Rockwell said it best when he sang "I always feel like somebody's watching me."
The National Oceanic and Atmospheric Administration posted an eery image of its remotely operated vehicle Deep Discoverer being watched by a giant squid in an unspecified part of the ocean.
"[C]heck out this lurking deep-sea squid, seen creeping above remotely operated vehicle Deep Discoverer (D2) as the vehicle explores the face of a scarp feature during Windows to the Deep 2019," NOAA wrote in a Facebook post. "Ever get the feeling you’re being watched?!"
Despite the fact the giant squid has largely remained evasive to humans, this is not the first time NOAA has spotted a giant squid on one of its Okeanos missions.
In June, NOAA spotted a huge squid in the Gulf of Mexico as part of rare footage that biologists have described as "the most amazing video you've ever seen." The giant cephalopod was spotted around 100 miles southeast of New Orleans, La.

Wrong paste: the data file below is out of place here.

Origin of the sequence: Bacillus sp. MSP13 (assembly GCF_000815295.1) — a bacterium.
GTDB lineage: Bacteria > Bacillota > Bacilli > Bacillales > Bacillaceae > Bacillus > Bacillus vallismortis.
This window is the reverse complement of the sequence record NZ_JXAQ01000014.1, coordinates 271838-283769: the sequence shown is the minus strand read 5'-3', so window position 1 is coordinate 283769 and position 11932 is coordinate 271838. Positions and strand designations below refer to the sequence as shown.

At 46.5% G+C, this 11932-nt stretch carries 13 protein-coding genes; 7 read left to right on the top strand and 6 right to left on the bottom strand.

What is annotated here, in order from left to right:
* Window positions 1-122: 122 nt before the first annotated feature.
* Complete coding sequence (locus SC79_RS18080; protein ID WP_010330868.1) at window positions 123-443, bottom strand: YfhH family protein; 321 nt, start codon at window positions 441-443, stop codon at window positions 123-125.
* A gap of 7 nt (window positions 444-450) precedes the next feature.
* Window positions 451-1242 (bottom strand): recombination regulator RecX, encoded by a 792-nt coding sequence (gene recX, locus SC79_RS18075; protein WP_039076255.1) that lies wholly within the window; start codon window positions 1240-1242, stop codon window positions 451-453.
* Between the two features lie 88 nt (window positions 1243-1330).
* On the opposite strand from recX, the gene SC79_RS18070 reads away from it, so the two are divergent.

The largest giant squid ever recorded was nearly 43 feet long and likely weighed almost 2,000 pounds, according to the Smithsonian.
Fairly elusive, the giant squid has been linked to myth since ancient times. The Charlotte Observer, citing data from The National Museum of Natural History, noted ancient sailors mistakenly believed giant squids were mermaids and other mythical creatures.
"For a long time, people saw mysterious movements in the water or found dead giant squid and didn't know what they were—and even confused a giant squid carcass with a merman or mermaid," the museum wrote on its website.
Fox News' Nicole Darrah contributed to this story.